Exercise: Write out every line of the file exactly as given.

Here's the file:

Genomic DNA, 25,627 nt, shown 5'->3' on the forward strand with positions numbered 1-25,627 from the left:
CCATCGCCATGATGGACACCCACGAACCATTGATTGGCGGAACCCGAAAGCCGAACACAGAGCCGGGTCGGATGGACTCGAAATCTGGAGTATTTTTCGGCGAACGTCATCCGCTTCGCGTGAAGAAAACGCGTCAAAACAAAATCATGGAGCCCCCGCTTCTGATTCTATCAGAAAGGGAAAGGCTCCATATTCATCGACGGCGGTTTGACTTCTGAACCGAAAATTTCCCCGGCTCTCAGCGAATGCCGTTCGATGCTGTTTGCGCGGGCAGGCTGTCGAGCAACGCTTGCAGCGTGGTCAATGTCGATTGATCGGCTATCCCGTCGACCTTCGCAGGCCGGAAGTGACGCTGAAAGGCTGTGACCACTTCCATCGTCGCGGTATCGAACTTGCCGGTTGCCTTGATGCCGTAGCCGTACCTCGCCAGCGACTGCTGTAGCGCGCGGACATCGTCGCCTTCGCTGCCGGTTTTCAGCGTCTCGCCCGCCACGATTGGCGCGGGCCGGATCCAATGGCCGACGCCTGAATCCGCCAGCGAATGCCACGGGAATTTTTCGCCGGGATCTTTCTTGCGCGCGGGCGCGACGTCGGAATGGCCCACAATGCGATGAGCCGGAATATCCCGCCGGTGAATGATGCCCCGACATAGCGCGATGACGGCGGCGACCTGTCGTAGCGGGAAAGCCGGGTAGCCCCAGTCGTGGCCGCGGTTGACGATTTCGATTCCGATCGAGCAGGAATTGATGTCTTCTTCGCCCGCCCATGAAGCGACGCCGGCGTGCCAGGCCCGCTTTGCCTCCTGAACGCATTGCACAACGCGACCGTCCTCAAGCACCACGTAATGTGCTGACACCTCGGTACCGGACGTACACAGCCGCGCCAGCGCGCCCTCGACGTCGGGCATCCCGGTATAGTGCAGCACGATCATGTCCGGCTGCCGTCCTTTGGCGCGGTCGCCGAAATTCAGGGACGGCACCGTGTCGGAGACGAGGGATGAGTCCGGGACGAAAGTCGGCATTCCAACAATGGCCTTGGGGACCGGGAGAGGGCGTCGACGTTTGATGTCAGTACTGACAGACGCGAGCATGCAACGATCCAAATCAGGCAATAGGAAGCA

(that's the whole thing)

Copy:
Genomic DNA, 25,627 nt, shown 5'->3' on the forward strand with positions numbered 1-25,627 from the left:
CCATCGCCATGATGGACACCCACGAACCATTGATTGGCGGAACCCGAAAGCCGAACACAGAGCCGGGTCGGATGGACTCGAAATCTGGAGTATTTTTCGGCGAACGTCATCCGCTTCGCGTGAAGAAAACGCGTCAAAACAAAATCATGGAGCCCCCGCTTCTGATTCTATCAGAAAGGGAAAGGCTCCATATTCATCGACGGCGGTTTGACTTCTGAACCGAAAATTTCCCCGGCTCTCAGCGAATGCCGTTCGATGCTGTTTGCGCGGGCAGGCTGTCGAGCAACGCTTGCAGCGTGGTCAATGTCGATTGATCGGCTATCCCGTCGACCTTCGCAGGCCGGAAGTGACGCTGAAAGGCTGTGACCACTTCCATCGTCGCGGTATCGAACTTGCCGGTTGCCTTGATGCCGTAGCCGTACCTCGCCAGCGACTGCTGTAGCGCGCGGACATCGTCGCCTTCGCTGCCGGTTTTCAGCGTCTCGCCCGCCACGATTGGCGCGGGCCGGATCCAATGGCCGACGCCTGAATCCGCCAGCGAATGCCACGGGAATTTTTCGCCGGGATCTTTCTTGCGCGCGGGCGCGACGTCGGAATGGCCCACAATGCGATGAGCCGGAATATCCCGCCGGTGAATGATGCCCCGACATAGCGCGATGACGGCGGCGACCTGTCGTAGCGGGAAAGCCGGGTAGCCCCAGTCGTGGCCGCGGTTGACGATTTCGATTCCGATCGAGCAGGAATTGATGTCTTCTTCGCCCGCCCATGAAGCGACGCCGGCGTGCCAGGCCCGCTTTGCCTCCTGAACGCATTGCACAACGCGACCGTCCTCAAGCACCACGTAATGTGCTGACACCTCGGTACCGGACGTACACAGCCGCGCCAGCGCGCCCTCGACGTCGGGCATCCCGGTATAGTGCAGCACGATCATGTCCGGCTGCCGTCCTTTGGCGCGGTCGCCGAAATTCAGGGACGGCACCGTGTCGGAGACGAGGGATGAGTCCGGGACGAAAGTCGGCATTCCAACAATGGCCTTGGGGACCGGGAGAGGGCGTCGACGTTTGATGTCAGTACTGACAGACGCGAGCATGCAACGATCCAAATCAGGCAATAGGAAGCA